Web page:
At this time of great turmoil and divisiveness in our nation, common ground can be hard to find. We have news stations that cater to political taste, social media platforms that foster information silos, and politicians who have done more to tear at the fabric of this evermore fragile society than to weave it together. 

Now in its 15th year, UCSB Reads provides a refreshing alternative for the campus community and Santa Barbara at large through its “one book” program. This annual venture, which has been honored nationally by the American Library Association, is aimed at sparking dialogue and good-faith discussion on the pertinent issues of our time. 

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The 2021 UCSB Reads book, When They Call You a Terrorist: A Black Lives Matter Memoir, by Patrisse Cullors and asha bandele, examines a number of timely topics through the lens of Cullors’s traumatic upbringing, which led to her role in the founding of the Black Lives Matter social justice organization.

“For me, the fact that UCSB Reads had never centered the voice of a queer person of color was something I felt had to be addressed,” said UCSB librarian kynita stringer-stanback, a member of the UCSB Reads advisory committee. “When you saw this worldwide push to really examine white supremacist ideology, I thought it was imperative that we hear from one of the people who birthed the movement.”

As a matter of fact, UCSB Reads has never featured a book written by a Black female author. Cullors’s Southern California background also adds additional context for the Santa Barbara community to relate to.

According to UCSB librarian Alex Regan, the UCSB Reads advisory committee chair, one of the primary goals of the program is to create maximum engagement throughout the disciplines on campus. “The intent really is that it is campus- and community-wide, and it’s really important that our classes are engaging with the UCSB Reads book,” she said. “Not just English classes that you might imagine, but classes across the disciplines.”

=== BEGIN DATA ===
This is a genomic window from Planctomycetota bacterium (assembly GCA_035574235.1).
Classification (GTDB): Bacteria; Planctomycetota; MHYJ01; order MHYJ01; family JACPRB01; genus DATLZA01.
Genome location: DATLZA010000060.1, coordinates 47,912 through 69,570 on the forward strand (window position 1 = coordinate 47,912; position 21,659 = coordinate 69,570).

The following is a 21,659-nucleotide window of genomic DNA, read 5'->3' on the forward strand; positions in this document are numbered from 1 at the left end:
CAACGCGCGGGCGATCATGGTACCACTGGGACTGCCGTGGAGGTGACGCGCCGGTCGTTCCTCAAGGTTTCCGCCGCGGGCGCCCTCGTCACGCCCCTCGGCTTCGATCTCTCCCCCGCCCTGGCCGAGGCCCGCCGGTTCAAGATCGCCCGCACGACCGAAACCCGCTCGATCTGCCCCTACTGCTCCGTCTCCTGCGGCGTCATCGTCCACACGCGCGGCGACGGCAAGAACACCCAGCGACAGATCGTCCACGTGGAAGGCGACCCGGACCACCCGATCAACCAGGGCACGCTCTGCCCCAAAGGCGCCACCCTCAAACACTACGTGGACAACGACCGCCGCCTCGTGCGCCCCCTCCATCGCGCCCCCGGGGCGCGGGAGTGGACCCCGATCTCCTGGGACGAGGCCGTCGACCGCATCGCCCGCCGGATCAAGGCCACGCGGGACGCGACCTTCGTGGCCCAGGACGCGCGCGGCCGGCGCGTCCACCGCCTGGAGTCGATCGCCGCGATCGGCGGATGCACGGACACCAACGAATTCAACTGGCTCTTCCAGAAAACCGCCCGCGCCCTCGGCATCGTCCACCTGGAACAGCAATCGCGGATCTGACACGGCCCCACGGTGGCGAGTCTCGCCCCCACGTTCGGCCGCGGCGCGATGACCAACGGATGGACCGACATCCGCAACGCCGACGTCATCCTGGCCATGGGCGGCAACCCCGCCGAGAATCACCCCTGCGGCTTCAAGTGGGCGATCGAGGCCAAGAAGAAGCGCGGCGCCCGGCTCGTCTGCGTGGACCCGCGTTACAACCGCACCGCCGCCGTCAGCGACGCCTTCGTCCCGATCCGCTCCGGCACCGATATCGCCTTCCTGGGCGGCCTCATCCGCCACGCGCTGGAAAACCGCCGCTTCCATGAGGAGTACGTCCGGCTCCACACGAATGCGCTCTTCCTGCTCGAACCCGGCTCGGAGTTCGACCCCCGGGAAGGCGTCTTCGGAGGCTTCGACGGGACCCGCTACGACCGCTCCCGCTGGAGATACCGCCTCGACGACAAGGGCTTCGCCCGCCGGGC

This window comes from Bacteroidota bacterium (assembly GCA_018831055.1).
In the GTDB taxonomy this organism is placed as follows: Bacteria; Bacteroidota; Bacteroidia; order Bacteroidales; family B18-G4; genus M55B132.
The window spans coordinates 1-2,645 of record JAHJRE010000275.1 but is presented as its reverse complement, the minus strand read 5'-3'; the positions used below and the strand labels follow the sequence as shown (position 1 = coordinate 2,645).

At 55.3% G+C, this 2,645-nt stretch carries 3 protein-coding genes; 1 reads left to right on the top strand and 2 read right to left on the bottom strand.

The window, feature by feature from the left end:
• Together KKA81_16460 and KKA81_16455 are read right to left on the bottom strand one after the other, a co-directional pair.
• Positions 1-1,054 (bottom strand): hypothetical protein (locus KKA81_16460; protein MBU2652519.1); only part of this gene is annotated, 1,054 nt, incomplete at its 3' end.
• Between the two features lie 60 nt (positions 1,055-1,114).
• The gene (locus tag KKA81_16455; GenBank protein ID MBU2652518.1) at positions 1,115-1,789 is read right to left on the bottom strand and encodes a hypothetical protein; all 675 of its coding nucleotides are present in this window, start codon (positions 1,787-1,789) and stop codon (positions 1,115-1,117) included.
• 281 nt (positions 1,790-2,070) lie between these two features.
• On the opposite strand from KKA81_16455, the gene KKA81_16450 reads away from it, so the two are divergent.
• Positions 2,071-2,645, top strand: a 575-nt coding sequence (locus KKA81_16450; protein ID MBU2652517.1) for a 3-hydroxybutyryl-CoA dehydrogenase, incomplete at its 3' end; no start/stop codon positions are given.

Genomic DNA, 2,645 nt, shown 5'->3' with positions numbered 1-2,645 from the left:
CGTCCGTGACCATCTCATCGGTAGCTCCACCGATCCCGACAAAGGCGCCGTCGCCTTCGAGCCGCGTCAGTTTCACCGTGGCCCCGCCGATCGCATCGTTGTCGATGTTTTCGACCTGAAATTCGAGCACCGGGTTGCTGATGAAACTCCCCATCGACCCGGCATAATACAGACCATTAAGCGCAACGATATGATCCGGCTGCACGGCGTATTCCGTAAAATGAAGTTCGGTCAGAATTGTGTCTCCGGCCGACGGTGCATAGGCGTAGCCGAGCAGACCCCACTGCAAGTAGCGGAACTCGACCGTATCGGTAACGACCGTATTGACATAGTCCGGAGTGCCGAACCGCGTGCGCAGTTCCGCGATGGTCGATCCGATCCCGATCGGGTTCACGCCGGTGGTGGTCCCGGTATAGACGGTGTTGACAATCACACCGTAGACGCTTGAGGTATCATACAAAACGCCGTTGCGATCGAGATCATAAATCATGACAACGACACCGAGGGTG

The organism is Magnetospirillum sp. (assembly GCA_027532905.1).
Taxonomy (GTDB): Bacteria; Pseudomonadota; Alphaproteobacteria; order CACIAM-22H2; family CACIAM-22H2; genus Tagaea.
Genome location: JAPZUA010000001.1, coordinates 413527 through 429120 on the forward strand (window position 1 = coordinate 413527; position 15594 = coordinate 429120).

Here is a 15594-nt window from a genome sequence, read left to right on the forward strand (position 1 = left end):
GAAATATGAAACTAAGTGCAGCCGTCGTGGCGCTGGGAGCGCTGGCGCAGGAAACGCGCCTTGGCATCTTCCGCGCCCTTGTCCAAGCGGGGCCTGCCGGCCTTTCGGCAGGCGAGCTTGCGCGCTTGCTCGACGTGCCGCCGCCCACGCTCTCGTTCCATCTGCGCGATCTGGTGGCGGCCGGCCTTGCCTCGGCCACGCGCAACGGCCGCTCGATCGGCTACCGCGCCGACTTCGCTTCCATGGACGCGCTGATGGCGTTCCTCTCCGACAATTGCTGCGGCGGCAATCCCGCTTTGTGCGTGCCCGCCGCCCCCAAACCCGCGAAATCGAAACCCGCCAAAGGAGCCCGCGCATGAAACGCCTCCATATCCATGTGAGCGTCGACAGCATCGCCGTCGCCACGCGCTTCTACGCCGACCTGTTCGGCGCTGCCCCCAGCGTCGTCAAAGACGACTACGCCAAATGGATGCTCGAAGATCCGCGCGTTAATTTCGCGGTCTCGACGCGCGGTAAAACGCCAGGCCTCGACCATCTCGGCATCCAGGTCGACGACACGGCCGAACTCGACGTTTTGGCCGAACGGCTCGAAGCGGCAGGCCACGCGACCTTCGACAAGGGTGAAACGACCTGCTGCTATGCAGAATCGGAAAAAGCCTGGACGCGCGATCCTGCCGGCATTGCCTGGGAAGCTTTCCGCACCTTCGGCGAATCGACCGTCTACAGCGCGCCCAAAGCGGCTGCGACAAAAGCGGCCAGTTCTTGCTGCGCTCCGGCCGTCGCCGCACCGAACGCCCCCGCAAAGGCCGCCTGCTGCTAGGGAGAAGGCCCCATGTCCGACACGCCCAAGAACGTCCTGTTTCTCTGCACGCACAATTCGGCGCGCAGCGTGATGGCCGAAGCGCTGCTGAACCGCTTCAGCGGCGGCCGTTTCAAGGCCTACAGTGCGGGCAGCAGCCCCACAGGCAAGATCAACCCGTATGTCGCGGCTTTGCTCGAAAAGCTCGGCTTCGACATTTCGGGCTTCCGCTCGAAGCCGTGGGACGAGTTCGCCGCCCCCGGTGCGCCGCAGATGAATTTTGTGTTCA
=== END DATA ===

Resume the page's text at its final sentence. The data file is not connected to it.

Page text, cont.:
The magic of Cullors’s memoir is that she is able to touch upon so many issues that are front and center in our national consciousness, including criminal justice reform, LGBTQ+ rights, health care, public education, religion and spirituality, the War on Drugs, housing discrimination, and many more through specific examples in her adolescents and adulthood. Each theme provides an opening for dialogue to take place and encourages nuanced discussions that are more likely to break through preconceived notions and broad ideology.

“We are at a point where we’re having to have some difficult conversations,” stringer-stanback said. “We’re at a point where these conversations have to be civil, where we have to recognize everyone’s humanity, and I think we have to take a stand around hate speech.”

The 2021 UCSB Reads program began in earnest in January beginning with the student book giveaway and will conclude on Wednesday, May 12, with a free online talk featuring Cullors. A list of upcoming events associate with the program can be found at

Cullors grew up in Los Angeles in the 1990s. She was one of four children raised by a single mother, who worked multiple jobs for her family to survive. In her Van Nuys neighborhood, Black people were criminalized from childhood, often the collateral damage of the War on Drugs that brought with it unprecedented police presence, force, and brutality on communities of color. Cullors was 9 years old when she first saw her 11- and 13-year-old brothers slammed against a wall by police — a pattern of injustice she would encounter into her adulthood.

The tragic death of Trayvon Martin in 2013 was a flashpoint for Cullors and the Black Lives Matter movement, which has gained momentum in the fight for justice ever since.

“It’s really important for us as a community to really embrace her voice. We don’t have to agree with her. I’m sure there are a lot of folks out here who may not agree with her perspective and that’s fine,” stringer-stanback said. “We have a right as a community to interact with her voice. We have the right to consider her perspective and I also think we have a responsibility as a university in central California so close to Los Angeles to consider what this person’s experience is.”



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